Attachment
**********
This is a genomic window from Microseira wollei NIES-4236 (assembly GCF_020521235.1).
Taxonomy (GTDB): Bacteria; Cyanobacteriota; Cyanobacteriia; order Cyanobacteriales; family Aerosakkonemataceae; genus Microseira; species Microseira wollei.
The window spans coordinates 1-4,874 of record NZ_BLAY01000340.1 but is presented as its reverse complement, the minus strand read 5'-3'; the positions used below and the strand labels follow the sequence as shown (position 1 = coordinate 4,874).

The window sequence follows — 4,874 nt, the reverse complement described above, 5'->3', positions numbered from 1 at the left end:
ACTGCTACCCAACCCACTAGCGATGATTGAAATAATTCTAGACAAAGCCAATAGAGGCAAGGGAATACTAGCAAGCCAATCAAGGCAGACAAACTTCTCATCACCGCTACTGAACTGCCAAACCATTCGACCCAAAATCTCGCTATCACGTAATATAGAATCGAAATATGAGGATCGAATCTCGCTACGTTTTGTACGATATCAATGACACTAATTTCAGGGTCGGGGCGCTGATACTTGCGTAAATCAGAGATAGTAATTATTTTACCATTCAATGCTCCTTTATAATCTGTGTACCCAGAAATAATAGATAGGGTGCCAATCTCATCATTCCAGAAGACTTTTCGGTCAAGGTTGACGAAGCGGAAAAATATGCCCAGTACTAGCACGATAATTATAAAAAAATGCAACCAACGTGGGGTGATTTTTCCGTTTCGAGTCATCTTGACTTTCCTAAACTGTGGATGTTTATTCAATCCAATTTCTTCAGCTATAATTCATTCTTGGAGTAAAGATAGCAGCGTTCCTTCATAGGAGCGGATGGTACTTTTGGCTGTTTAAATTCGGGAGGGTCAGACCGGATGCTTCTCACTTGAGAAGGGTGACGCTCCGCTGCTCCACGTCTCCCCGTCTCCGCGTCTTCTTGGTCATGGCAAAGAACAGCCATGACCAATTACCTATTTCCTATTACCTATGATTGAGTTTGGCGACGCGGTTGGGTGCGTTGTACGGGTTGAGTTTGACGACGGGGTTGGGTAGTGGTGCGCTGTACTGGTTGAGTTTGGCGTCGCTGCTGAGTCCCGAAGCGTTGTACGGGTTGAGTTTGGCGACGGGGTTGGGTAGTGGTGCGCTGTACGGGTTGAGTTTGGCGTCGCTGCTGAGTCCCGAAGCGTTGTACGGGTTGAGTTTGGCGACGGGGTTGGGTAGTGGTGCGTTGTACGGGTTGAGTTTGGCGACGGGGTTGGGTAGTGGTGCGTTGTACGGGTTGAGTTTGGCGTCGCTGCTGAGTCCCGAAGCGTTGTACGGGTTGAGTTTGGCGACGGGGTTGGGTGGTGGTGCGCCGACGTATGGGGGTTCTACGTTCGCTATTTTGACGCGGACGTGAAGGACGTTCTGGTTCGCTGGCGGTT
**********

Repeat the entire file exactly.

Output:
This is a genomic window from Microseira wollei NIES-4236 (assembly GCF_020521235.1).
Taxonomy (GTDB): Bacteria; Cyanobacteriota; Cyanobacteriia; order Cyanobacteriales; family Aerosakkonemataceae; genus Microseira; species Microseira wollei.
The window spans coordinates 1-4,874 of record NZ_BLAY01000340.1 but is presented as its reverse complement, the minus strand read 5'-3'; the positions used below and the strand labels follow the sequence as shown (position 1 = coordinate 4,874).

The window sequence follows — 4,874 nt, the reverse complement described above, 5'->3', positions numbered from 1 at the left end:
ACTGCTACCCAACCCACTAGCGATGATTGAAATAATTCTAGACAAAGCCAATAGAGGCAAGGGAATACTAGCAAGCCAATCAAGGCAGACAAACTTCTCATCACCGCTACTGAACTGCCAAACCATTCGACCCAAAATCTCGCTATCACGTAATATAGAATCGAAATATGAGGATCGAATCTCGCTACGTTTTGTACGATATCAATGACACTAATTTCAGGGTCGGGGCGCTGATACTTGCGTAAATCAGAGATAGTAATTATTTTACCATTCAATGCTCCTTTATAATCTGTGTACCCAGAAATAATAGATAGGGTGCCAATCTCATCATTCCAGAAGACTTTTCGGTCAAGGTTGACGAAGCGGAAAAATATGCCCAGTACTAGCACGATAATTATAAAAAAATGCAACCAACGTGGGGTGATTTTTCCGTTTCGAGTCATCTTGACTTTCCTAAACTGTGGATGTTTATTCAATCCAATTTCTTCAGCTATAATTCATTCTTGGAGTAAAGATAGCAGCGTTCCTTCATAGGAGCGGATGGTACTTTTGGCTGTTTAAATTCGGGAGGGTCAGACCGGATGCTTCTCACTTGAGAAGGGTGACGCTCCGCTGCTCCACGTCTCCCCGTCTCCGCGTCTTCTTGGTCATGGCAAAGAACAGCCATGACCAATTACCTATTTCCTATTACCTATGATTGAGTTTGGCGACGCGGTTGGGTGCGTTGTACGGGTTGAGTTTGACGACGGGGTTGGGTAGTGGTGCGCTGTACTGGTTGAGTTTGGCGTCGCTGCTGAGTCCCGAAGCGTTGTACGGGTTGAGTTTGGCGACGGGGTTGGGTAGTGGTGCGCTGTACGGGTTGAGTTTGGCGTCGCTGCTGAGTCCCGAAGCGTTGTACGGGTTGAGTTTGGCGACGGGGTTGGGTAGTGGTGCGTTGTACGGGTTGAGTTTGGCGACGGGGTTGGGTAGTGGTGCGTTGTACGGGTTGAGTTTGGCGTCGCTGCTGAGTCCCGAAGCGTTGTACGGGTTGAGTTTGGCGACGGGGTTGGGTGGTGGTGCGCCGACGTATGGGGGTTCTACGTTCGCTATTTTGACGCGGACGTGAAGGACGTTCTGGTTCGCTGGCGGTT